Book Review: Truth and Consequences for Medical Whistleblowers

By Elizabeth Svoboda is the author of “What Makes a Hero?: The Surprising Science of Selflessness.” Originally published at Undark.

Carl Elliott, in his own estimation, is a gutless wonder. When the University of Minnesota bioethicist was a medical student, he was ordered to do a bone marrow biopsy. Afraid to ask for help, he faked his way through a procedure he’d never tried, leaving his patient moaning in agony. And when he saw a resident dose a benzo-groggy patient with IV naloxone, a useless and possibly harmful bid to wake him, Elliott kept his mouth shut. “Did I know this was wrong? Yes,” Elliott writes. “Did I object? No, I did not.”

It’s a contrarian way to launch a book-length study of whistleblowers, a group to which Elliott himself belongs. But the self-effacing tone also feels apropos. A core theme of “The Occasional Human Sacrifice: Medical Experimentation and the Price of Saying No” — equal parts investigative report, history, and memoir — is that those who expose medical wrongdoing are hardly heroes, at least not in the redemptive Hollywood sense. Unlike Bennet Omalu or Erin Brockovich, who grew famous by spotlighting corruption and ushering in change and whose stories eventually made it to the big screen, most scientific whistleblowers remain under the radar, their efforts seldom yielding justice for victims. By speaking up, they may sacrifice their own career prospects, coming away with little more than a dismal question: Was the whole thing really worth it?

Like journalist Tom Mueller’s “Crisis of Conscience: Whistleblowing in an Age of Fraud,” which features case studies on whistleblowing more broadly, Elliott’s book unfolds as a series of character profiles. He interviews an ace lineup of objectors, from Peter Buxtun, who exposed the U.S. government’s Tuskegee syphilis study in which Black men with the disease went untreated, to John Pesando, who raised alarms about a bone marrow transplant protocol that killed cancer patients. Elliott dissects his subjects’ moral anatomy with nuance and delicacy, describing the inner retrenchment that happens when whistleblowers, frustrated at going unheard by those in power, grow ever more cynical and aggrieved. Of Buxtun, Elliott observes, “He has the air of a man who fears the world is populated by blockheads and scoundrels.”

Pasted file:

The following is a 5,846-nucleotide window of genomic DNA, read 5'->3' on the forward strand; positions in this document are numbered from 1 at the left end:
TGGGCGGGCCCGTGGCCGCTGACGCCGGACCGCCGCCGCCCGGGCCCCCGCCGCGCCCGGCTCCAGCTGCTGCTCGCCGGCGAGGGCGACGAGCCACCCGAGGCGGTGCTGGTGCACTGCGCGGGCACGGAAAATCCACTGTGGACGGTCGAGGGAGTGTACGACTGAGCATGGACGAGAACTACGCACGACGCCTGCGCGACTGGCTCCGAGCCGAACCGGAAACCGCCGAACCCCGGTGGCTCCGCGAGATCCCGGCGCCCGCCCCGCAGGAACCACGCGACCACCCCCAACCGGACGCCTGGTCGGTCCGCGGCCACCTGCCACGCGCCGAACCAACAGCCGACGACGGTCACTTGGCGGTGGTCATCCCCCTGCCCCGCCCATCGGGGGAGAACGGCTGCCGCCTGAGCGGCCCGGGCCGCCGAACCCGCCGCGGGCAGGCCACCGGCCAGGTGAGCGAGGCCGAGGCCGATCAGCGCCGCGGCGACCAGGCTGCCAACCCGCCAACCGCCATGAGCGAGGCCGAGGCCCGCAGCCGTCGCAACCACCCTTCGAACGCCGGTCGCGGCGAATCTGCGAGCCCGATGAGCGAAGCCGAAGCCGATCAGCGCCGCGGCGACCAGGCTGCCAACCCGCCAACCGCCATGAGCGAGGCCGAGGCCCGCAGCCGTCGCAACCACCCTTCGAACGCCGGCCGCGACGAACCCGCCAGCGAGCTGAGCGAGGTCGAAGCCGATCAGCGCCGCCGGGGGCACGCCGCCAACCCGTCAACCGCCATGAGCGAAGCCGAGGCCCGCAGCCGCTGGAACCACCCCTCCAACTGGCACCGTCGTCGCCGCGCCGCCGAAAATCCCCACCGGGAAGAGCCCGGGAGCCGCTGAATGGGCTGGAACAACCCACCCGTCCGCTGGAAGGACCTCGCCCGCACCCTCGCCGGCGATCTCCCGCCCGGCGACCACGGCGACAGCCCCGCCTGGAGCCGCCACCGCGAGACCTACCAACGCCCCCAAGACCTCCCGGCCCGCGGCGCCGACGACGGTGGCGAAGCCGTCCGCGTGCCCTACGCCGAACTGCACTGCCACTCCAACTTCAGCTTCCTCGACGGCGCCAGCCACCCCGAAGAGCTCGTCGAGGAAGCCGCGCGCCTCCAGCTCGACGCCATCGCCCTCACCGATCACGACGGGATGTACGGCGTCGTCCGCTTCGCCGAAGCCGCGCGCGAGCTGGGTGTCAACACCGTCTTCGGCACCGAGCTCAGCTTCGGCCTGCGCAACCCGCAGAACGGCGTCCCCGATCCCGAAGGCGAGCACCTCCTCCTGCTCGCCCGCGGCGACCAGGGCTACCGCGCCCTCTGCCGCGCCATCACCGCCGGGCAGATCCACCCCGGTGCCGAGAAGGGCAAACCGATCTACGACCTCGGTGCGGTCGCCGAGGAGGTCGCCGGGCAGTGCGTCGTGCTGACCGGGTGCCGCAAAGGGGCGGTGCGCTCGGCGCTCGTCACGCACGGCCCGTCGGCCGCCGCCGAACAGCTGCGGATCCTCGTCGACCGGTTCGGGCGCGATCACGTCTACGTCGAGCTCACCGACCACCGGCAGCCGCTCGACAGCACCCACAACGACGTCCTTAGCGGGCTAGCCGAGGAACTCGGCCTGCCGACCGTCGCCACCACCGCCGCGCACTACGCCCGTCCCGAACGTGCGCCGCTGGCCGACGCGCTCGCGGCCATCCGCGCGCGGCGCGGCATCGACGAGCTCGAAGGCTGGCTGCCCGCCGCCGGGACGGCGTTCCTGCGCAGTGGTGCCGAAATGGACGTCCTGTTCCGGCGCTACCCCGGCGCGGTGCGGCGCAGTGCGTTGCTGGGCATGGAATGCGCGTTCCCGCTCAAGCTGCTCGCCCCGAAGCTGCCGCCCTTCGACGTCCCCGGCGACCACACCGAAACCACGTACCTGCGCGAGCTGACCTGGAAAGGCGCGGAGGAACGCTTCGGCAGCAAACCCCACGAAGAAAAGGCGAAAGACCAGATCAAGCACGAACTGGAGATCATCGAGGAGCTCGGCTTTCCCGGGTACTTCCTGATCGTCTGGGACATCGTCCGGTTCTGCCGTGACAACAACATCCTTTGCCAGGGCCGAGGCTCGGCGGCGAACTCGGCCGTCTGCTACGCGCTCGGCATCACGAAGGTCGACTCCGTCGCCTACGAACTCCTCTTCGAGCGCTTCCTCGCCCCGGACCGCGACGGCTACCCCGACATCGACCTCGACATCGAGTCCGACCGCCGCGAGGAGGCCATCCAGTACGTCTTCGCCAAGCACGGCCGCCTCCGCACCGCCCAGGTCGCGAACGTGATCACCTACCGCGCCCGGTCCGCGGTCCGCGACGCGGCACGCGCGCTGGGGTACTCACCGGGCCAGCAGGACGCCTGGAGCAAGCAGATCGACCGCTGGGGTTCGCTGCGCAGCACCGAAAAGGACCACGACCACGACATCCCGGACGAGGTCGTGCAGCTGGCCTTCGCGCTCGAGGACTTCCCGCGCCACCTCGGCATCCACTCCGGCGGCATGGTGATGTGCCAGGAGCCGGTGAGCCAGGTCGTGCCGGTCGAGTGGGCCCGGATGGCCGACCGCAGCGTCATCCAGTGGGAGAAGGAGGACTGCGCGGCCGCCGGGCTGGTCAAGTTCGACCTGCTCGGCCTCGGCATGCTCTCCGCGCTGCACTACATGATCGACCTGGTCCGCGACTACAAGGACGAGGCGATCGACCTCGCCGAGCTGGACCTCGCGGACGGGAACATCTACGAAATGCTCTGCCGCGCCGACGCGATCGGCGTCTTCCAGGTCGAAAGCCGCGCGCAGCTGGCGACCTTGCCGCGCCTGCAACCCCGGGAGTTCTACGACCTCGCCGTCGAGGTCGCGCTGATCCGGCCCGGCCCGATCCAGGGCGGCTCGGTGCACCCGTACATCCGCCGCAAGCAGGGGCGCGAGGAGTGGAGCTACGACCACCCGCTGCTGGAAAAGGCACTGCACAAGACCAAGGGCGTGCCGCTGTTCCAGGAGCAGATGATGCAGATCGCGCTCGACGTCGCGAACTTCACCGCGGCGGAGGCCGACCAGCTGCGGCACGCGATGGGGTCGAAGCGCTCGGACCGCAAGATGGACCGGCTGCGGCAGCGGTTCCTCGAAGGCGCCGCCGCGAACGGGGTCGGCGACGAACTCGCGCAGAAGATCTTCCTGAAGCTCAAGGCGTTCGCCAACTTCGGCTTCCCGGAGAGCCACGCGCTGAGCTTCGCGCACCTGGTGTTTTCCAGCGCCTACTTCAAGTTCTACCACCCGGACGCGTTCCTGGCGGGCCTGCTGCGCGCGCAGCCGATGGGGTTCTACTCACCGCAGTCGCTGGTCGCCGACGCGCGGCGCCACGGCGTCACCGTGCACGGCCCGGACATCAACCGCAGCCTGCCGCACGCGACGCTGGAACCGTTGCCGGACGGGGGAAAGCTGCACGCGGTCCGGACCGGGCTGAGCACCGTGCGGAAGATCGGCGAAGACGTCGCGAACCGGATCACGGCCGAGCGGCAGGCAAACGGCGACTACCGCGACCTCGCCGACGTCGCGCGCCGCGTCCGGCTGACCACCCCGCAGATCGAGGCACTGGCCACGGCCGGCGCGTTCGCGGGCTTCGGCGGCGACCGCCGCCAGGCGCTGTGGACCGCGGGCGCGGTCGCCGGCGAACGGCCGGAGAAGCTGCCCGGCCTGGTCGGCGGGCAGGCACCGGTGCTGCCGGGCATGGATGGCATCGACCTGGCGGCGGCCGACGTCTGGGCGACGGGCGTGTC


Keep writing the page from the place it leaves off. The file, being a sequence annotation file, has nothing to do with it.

Tragically, that defensive posture may turn even more people away, especially those who question the crusader’s underlying motives. “From the outside,” Elliott writes, “it is hard to know if a would-be whistleblower is an honest dissenter or a deranged conspiracy theorist.”

Elliott’s own membership in the disaffected whistleblower club is what lends such statements their heft. More than 15 years ago, he read a story in the St. Paul Pioneer Press about unethical tactics his fellow Minnesota faculty member Stephen Olson was using to recruit and retain subjects in a study of the antipsychotic drug Seroquel. One participant — 26-year-old Dan Markingson, who’d signed the consent form while psychotic — died by suicide after several months on Seroquel. Though Markingson’s mental state had deteriorated since he’d started the drug, his mother Mary Weiss’s pleas to release him from the study went ignored.

Aghast at Markingson’s fate and concerned about other subjects, Elliott took action. He wrote a muckraking article on the Seroquel study for Mother Jones magazine. He filed complaints with the university and cast around for ways to trigger an external review of the study.